Tucson police Chief Roberto Villaseñor said he's firing five employees accused of being involved with illicit massage parlors where sex was offered as a service.

The announcement on Tuesday came after an administrative investigation into the actions of 10 Tucson police employees. Allegations against two employees were unfounded, while two others resigned and one is facing additional investigation. One of the five employees being fired was a crime scene technician, while the other four were officers.

The employees still have an opportunity to appeal.

A separate criminal investigation by the state Department of Public Safety found that six officers made or attempted to make appointments at two illegal massage parlors. The Department of Public Safety's investigators recommended a misdemeanor count of solicitation for a prostitute for each officer, but the Pima County Attorney's Office is still reviewing the case and has not filed any charges.

"What saddens me the most is that this gives an image of the department that in my mind is not accurate," Villaseñor said during a news conference at department headquarters. "This truly is not reflective of the work that's conducted day by day of the officers of this department."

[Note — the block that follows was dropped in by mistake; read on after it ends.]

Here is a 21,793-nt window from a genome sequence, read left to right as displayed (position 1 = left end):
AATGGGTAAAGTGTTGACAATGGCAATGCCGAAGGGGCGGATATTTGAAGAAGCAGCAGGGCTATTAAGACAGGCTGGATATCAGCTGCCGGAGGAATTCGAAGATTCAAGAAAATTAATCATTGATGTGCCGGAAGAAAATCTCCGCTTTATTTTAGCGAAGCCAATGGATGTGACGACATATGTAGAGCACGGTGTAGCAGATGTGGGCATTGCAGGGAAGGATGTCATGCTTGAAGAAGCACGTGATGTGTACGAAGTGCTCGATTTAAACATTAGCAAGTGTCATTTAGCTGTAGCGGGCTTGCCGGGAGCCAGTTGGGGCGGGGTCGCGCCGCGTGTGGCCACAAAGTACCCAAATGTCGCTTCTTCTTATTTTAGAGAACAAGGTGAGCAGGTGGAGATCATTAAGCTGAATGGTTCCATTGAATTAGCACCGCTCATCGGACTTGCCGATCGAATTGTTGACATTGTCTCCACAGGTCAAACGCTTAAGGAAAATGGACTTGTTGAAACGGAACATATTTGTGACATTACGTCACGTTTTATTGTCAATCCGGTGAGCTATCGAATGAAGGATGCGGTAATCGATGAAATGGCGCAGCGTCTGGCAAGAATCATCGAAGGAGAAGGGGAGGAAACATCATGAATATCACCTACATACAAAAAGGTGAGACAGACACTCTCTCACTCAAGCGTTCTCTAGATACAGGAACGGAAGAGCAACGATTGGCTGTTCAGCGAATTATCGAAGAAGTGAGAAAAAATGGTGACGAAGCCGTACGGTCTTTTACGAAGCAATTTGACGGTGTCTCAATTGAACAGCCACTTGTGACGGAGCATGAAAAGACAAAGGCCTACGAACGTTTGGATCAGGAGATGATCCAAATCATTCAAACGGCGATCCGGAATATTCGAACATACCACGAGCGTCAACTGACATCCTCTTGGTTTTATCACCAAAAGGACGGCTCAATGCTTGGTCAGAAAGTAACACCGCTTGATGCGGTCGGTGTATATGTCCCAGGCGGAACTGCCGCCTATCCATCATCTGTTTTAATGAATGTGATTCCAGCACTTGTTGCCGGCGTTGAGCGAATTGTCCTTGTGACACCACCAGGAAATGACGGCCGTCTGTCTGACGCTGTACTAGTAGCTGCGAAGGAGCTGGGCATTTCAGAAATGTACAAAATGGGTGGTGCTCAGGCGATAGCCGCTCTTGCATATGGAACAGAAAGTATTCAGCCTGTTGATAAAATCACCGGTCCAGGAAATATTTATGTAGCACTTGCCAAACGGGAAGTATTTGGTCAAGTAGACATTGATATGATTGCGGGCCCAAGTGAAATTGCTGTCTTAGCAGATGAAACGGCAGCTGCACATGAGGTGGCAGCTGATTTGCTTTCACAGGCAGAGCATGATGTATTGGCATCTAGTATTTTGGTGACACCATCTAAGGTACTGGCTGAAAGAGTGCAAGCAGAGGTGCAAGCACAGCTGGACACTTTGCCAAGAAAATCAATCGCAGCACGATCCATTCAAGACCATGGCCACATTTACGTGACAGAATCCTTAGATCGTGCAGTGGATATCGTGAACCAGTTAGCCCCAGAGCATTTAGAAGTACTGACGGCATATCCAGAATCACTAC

The Department of Public Safety investigation, obtained by The Associated Press last week through a public records request, found that one officer had been seen entering one of the businesses for his appointment and leaving 40 minutes later. Another officer communicated with one of the businesses by phone and text message dozens of times, the report shows.

The criminal investigation included two other officers and a crime scene technician who were listed as contacts with one of the businesses. One of the officers is not facing charges at all, and another was found to have a personal relationship with the owner of one of the businesses and is being investigated for possible computer tampering. The technician was not found to have made any contact with the businesses.

Others made appointments via text message, although it's not clear whether the officers actually attended their appointments. None of the officers agreed to interviews with the Department of Public Safety.